SAN DIEGO - Team 10 has learned a Navy officer filed a complaint with the Department of Defense Office of the Inspector General on Wednesday, claiming the command staff of a San Diego-based aircraft carrier has shut the door on attempts to recognize Lesbian, Gay, Bisexual and Transgender Pride Month this June.
On ships and bases across the country, LGBT Pride Month has been recognized after a recent Pentagon memo encouraged the military to observe the month.
In one photo taken aboard the USS Ronald Reagan, the words "LGBT Pride Month" were printed in frosting. In another photo obtained by Team 10, a poster hanging in a hallway on Camp Pendleton also touts LGBT Pride Month.
On board the USS Carl Vinson, it is a different story, according to LGBT advocate and former sailor Sean Sala.
He says several sailors have contacted him, frustrated that the command staff was dragging its feet after sailors requested an event observing Pride Month.
Two weeks ago – after Sala made some inquiries – one of the sailors, an officer, said the commanding officer verbally approved a late June event that came with rules in promoting it.
"They were told they had to remove any language of gay or lesbian over the loudspeaker," said Sala.
Emails obtained by Team 10 show sailors' frustrations by another condition: removing transgender from the posters.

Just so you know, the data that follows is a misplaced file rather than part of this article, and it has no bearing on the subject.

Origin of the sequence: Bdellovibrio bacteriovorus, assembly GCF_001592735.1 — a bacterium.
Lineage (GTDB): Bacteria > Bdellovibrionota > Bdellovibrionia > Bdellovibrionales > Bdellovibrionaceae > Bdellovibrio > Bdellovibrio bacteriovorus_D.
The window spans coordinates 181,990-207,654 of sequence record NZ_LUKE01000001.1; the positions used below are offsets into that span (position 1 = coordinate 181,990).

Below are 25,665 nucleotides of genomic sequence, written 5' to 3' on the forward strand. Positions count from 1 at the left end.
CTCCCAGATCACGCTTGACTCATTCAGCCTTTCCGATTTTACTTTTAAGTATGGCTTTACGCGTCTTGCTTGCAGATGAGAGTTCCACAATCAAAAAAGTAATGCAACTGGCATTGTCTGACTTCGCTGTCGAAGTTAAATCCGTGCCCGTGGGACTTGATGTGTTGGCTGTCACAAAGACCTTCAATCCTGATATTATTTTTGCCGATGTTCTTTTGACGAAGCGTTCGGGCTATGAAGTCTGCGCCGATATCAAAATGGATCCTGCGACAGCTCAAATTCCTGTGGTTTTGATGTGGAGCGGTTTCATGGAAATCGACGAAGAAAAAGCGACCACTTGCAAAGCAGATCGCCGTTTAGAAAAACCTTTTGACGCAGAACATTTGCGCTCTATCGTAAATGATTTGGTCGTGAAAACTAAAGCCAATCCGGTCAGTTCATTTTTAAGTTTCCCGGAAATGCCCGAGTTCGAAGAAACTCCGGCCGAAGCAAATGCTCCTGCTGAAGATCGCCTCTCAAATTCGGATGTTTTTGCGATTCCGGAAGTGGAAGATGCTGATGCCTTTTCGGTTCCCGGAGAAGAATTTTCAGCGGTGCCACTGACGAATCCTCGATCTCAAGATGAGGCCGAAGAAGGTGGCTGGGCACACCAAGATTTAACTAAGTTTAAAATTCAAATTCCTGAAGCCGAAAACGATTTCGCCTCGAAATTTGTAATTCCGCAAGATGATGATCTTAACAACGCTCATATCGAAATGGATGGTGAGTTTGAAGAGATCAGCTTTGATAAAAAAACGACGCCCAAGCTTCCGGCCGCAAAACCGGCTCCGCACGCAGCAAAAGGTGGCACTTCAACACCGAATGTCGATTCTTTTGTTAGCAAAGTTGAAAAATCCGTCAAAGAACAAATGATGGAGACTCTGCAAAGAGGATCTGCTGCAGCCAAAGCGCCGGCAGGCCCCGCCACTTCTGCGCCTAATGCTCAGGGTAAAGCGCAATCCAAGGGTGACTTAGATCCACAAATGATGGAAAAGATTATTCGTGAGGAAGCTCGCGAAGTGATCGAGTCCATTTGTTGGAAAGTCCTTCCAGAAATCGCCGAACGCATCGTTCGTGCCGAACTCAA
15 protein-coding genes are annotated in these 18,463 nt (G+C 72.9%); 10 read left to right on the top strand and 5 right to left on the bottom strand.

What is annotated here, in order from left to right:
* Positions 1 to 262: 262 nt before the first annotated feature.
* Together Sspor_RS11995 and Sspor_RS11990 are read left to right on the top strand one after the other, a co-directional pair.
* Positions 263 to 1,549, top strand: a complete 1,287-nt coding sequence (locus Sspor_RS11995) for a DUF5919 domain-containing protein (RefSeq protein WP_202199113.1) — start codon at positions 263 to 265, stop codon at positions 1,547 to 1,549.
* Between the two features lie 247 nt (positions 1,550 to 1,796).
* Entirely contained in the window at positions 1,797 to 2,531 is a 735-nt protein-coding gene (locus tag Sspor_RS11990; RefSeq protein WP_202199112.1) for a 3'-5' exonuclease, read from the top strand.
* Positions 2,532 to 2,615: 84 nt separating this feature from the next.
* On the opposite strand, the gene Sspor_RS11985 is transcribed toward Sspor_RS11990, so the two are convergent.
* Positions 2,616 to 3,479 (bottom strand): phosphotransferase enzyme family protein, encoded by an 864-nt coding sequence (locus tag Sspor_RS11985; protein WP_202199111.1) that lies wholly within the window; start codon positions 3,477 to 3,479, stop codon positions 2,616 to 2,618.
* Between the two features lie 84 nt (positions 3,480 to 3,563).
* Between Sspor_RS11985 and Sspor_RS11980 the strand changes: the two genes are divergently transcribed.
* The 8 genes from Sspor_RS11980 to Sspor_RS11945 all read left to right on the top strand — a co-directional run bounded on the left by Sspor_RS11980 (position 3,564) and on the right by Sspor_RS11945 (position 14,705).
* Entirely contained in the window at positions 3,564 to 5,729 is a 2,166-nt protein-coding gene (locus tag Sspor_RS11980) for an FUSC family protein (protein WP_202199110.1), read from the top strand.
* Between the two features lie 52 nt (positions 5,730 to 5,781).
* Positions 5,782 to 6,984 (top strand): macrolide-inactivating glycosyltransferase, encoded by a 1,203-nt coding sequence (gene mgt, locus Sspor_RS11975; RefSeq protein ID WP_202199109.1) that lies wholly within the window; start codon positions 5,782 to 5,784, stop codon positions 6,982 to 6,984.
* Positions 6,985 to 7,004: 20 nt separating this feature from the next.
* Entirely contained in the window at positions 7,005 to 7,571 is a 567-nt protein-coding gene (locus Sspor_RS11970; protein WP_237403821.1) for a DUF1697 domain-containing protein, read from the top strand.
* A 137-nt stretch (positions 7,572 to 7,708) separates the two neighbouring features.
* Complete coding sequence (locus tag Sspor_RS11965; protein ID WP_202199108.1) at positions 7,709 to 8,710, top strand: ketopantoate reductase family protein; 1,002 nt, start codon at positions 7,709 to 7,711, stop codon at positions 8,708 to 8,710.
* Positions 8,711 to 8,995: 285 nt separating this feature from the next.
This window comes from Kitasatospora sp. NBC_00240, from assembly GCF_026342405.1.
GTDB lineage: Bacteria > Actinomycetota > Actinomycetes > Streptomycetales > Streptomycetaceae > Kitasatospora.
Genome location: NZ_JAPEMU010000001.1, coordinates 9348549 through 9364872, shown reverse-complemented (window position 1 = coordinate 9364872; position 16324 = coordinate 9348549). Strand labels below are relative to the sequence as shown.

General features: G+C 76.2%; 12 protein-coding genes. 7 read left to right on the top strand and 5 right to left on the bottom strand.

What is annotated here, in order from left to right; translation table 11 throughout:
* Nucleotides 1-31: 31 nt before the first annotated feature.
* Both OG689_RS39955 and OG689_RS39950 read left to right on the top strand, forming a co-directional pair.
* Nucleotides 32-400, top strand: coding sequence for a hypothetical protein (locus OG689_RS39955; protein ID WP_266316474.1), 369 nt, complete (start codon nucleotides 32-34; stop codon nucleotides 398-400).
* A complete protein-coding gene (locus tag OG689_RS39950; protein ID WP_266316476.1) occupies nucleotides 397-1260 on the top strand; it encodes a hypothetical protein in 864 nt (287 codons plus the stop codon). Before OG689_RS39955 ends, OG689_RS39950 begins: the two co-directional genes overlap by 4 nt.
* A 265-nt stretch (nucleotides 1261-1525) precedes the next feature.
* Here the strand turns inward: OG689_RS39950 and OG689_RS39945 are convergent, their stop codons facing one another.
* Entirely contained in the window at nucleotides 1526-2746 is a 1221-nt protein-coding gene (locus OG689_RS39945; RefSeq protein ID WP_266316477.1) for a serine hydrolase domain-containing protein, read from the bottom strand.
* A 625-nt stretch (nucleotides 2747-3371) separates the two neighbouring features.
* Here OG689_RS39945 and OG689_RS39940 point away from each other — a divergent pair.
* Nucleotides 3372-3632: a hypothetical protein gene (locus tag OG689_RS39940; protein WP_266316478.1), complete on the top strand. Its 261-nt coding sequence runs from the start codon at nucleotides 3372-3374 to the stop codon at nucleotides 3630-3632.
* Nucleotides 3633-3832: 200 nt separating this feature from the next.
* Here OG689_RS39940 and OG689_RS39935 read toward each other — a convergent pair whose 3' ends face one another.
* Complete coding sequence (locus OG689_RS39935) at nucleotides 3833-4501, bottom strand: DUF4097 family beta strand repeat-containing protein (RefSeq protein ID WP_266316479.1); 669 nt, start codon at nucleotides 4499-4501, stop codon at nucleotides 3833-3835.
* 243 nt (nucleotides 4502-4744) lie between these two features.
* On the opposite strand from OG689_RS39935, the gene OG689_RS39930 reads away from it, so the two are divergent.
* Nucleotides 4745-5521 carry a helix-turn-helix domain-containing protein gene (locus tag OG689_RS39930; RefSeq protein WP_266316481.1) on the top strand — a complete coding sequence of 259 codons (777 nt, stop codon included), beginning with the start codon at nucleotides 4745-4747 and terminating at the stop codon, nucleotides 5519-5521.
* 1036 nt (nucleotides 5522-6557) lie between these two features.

Being transgender, according to the military, is a psychological disorder and grounds for discharge, though Defense Secretary Chuck Hagel recently told ABC News that policy may be reviewed.
LGBT advocates point out the Pentagon memo clearly states support of the LGBT community, which includes transgender civilian Department of Defense workers. Transgender advocates say the command staff's objections are disheartening.
"Transgender service members are people who just want to serve their country. What this commander had done is going to go down in the history books as a wrong-headed decision," said transgender activist and Navy veteran Autumn Sandeen.
Back on the USS Carl Vinson, nearly halfway through LGBT Pride Month, sources say the command staff has yet to officially sign off on the Pride event.
"The message that it sends is that we are still less in the eyes of certain commanders," said Sala.
The Navy released a statement saying they have not yet confirmed a complaint.
"It would be inappropriate to comment on the specific allegations," according to assistant public affairs officer Lt. Reagan Lauritzen.
She points out the USS Carl Vinson has been out at sea since May doing the final phase of training prior to the aircraft carrier's scheduled deployment later this year.
"We're not aware of any scheduled commemoration regarding LGBT Pride Month to be held aboard Carl Vinson," the statement read.
Team 10 has learned if the sailors are denied an event, they plan to unfurl a rainbow flag on the pier and have an impromptu event.